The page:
Conversations with My Conscious

Reads: 183  | Likes: 0  | Shelves: 0  | Comments: 1

More Details
Status: Finished  |  Genre: Literary Fiction  |  House: Booksie Classic
This is an extension to This is how the world ends. It's a same universe, Same people, different time, kind of scenario. I hope this gives just enough insight into the previous story to peek interests, but still leave a tiny bit of mystery in the main character.

Submitted: November 26, 2013

A A A | A A A

Submitted: November 26, 2013



“Why do you write death?” he asked me. I bit my tongue. I had never really thought about it. It had one of my favorite topics along with disease, depression, and suicide. I guess my mind is a lot like pestilence. Famine is nice too. I can imagine grasshoppers that sit and eat what’s left of a dry year’s wheat. They are a baked color, golden in the sweltering afternoon. In masses and masses they arrive; one for every wish undone. They are the things that separate children from adults. Adults know nothing is indestructible. That’s why I would guess over three-fourths the population are still children until the day they die. That is not necessarily a bad thing. It means someone out there still has hope. Hop on little grasshoppers.

“I don’t know.” I admit. His eyebrows rise in frustration as he breathes in deeply and shifts the side he is leaning on in the chair. He sure is easy to read for someone in psychology. I get the message loud and clear.

“Now, Clare.”

“I’m not lying to you.”

“I didn’t say you were.”

“Yes you did. In the way you moved.” I’m testing his patience. I know this won’t go over for me, but to watch him formulate his words is well worth it. I can almost see him fading back to college. He is trying to think of a word for me. He wants a label, something to classify me.

“Clare we’ve talked about this.”

“Yeah I know.” I lean back in my chair and stare at the ceiling. At least he is not satisfied. There is a pause between us, and if it were a gap you couldn’t jump it. I am unreachable. He speaks in a defeated tone.

“When did you begin writing?” He writes little notes on his papers. Is it situational irony to watch someone write about someone writing about someone writing? The correct answer is it’s a headache, and so I stop thinking about it.

“About five, of course, you can’t read it.”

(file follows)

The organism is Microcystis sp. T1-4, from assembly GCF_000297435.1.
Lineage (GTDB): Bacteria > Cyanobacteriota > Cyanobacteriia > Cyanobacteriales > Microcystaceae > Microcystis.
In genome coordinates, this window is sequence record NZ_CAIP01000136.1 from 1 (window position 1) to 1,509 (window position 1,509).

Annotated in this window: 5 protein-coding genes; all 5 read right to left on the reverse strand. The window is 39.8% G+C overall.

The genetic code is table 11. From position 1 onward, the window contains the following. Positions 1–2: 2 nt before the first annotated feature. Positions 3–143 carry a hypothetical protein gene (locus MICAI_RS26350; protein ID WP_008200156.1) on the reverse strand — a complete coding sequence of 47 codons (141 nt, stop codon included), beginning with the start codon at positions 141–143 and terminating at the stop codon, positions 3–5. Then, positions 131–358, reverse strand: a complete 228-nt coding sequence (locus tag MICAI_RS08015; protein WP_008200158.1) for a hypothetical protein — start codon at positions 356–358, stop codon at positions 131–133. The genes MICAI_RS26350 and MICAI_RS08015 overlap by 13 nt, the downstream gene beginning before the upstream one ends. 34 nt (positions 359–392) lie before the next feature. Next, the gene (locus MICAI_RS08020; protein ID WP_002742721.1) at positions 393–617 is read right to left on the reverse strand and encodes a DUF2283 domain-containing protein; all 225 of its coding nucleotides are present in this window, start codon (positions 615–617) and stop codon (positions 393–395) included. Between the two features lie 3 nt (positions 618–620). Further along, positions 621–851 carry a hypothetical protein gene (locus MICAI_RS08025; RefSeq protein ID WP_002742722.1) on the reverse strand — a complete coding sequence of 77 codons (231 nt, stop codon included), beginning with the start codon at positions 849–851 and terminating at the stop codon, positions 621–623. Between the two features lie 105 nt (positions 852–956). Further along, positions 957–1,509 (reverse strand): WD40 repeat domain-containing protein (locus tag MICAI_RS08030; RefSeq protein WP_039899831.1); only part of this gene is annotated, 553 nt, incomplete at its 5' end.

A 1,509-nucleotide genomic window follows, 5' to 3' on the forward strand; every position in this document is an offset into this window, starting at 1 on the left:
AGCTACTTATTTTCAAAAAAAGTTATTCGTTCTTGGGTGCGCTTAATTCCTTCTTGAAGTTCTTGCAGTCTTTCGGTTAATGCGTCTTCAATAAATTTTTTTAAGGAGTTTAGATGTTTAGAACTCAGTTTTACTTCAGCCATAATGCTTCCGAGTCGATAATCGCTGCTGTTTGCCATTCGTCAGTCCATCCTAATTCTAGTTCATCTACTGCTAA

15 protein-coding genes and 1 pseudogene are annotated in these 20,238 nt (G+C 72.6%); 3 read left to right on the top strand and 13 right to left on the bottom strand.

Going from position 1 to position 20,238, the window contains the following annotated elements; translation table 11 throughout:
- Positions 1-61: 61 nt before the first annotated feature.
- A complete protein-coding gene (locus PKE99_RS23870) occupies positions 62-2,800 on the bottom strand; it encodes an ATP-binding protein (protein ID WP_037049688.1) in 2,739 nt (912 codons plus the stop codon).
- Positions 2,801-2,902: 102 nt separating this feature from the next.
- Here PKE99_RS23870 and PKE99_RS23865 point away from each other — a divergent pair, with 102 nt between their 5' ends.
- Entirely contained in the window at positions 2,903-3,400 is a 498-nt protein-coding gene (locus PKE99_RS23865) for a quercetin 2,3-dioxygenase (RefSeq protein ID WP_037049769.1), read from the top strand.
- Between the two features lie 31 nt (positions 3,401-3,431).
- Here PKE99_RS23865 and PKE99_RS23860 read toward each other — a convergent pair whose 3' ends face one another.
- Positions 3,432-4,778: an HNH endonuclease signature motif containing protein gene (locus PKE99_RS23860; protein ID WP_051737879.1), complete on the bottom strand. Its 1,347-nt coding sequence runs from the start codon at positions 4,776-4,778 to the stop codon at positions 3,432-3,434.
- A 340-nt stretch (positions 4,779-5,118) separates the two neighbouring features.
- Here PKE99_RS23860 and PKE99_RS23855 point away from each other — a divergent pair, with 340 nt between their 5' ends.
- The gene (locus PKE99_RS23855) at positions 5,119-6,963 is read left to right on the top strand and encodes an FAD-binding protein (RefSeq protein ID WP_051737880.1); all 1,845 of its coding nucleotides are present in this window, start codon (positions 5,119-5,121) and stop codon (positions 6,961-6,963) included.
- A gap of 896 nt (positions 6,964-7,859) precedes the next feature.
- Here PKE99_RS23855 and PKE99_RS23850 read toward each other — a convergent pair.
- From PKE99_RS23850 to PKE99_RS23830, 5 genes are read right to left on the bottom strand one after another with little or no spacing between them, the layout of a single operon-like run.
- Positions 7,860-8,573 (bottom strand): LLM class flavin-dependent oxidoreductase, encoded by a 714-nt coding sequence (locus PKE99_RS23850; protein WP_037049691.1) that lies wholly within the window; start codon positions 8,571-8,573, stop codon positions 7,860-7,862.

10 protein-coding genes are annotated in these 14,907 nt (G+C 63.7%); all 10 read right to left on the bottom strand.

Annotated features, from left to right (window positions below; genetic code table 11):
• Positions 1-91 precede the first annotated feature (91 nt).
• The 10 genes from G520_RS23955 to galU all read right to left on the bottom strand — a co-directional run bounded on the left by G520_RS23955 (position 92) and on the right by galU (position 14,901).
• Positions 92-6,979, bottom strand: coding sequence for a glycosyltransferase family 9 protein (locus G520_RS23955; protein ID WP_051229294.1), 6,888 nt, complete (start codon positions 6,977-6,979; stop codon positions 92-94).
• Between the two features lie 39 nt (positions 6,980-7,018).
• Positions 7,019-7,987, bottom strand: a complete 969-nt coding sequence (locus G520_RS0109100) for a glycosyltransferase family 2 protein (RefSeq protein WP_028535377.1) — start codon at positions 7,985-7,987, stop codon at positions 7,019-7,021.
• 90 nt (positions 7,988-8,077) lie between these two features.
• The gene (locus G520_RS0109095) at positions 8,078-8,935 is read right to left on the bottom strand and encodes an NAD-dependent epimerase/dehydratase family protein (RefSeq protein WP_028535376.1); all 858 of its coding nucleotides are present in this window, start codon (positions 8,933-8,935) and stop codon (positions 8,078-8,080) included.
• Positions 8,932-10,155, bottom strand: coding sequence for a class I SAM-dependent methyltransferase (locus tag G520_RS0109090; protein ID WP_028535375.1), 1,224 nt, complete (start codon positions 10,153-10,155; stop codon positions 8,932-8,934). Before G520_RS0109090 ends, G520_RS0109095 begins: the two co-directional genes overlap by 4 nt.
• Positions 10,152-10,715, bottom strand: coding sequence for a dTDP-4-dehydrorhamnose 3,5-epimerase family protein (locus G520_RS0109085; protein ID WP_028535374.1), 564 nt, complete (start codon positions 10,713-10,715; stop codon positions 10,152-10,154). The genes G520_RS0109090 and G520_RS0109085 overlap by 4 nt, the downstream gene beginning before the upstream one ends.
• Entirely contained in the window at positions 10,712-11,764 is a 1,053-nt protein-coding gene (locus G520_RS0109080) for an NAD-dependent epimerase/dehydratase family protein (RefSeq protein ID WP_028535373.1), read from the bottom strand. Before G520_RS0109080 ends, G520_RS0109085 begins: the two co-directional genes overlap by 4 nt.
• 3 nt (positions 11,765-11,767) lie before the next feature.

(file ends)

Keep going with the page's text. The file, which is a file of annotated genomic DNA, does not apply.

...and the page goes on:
“Why can’t I read it?”

“Not just you, no one can. My hand writing was as shitty then as it is now. If you really want to read the babblings of a little baby you can try.”

“I get the point.” He defers “what did you write about then?” this question makes me think. Admittedly I’ve slept a few times since then.

“War I guess. I wrote a lot of science fiction with aliens and all that jazz.”

“You liked the other worlds?”


“And the power?”

“Yes.” That’s right, and I’m sure he feels like he has me all figured out. “I have a question.”

“Hmm.” He answers all smug and the like.

“Do you not ever wish you could live in a world made just for you, with everything just so? Don’t you wish you had enough power just to be important? My parents left each other that year. I wanted a little attention. I don’t think that is so abnormal. I don’t write power stories now, just death stories. Why don’t you take some notes over that?” I’ve insulted him. I took his little bubble and popped it right off. He is left on the other side of that gap again.  It really is sick how much I enjoy this. It’s the only amusing thing to do in this place.

“Let’s change the subject.” He suggests as he runs his dry cracking hands across his forehead soothing his pulsating temples.

“Okay.” Honestly I’m welcome to this idea. It’s probably the best thing he could do at this point. I’m not feeling very understanding, and I don’t think I’ll be giving him any answers.

“How have you been sleeping?”

“Fine. Yeah it’s fine, like I sleep and stuff.”

“Are you still taking sleeping pills?” The back of my neck is sent into prickles. I can’t talk my way out of this one.

“Yeah, if I don’t I have nightmares.” He just simply nods and writes down a few words on his notepad. The gap is forming again only this time I did not cause it. It has become a natural thing. One that both he and I have come to expect, and just as I am about to say something so out of my character I surprise myself, he speaks.

“I guess it’s time for you to go.”

“Yeah.” I agree, and swiftly gather myself and prepare for a long cold walk back to my car.

© Copyright 2019 NatelinJean. All rights reserved.

Add Your Comments:




More Literary Fiction Short Stories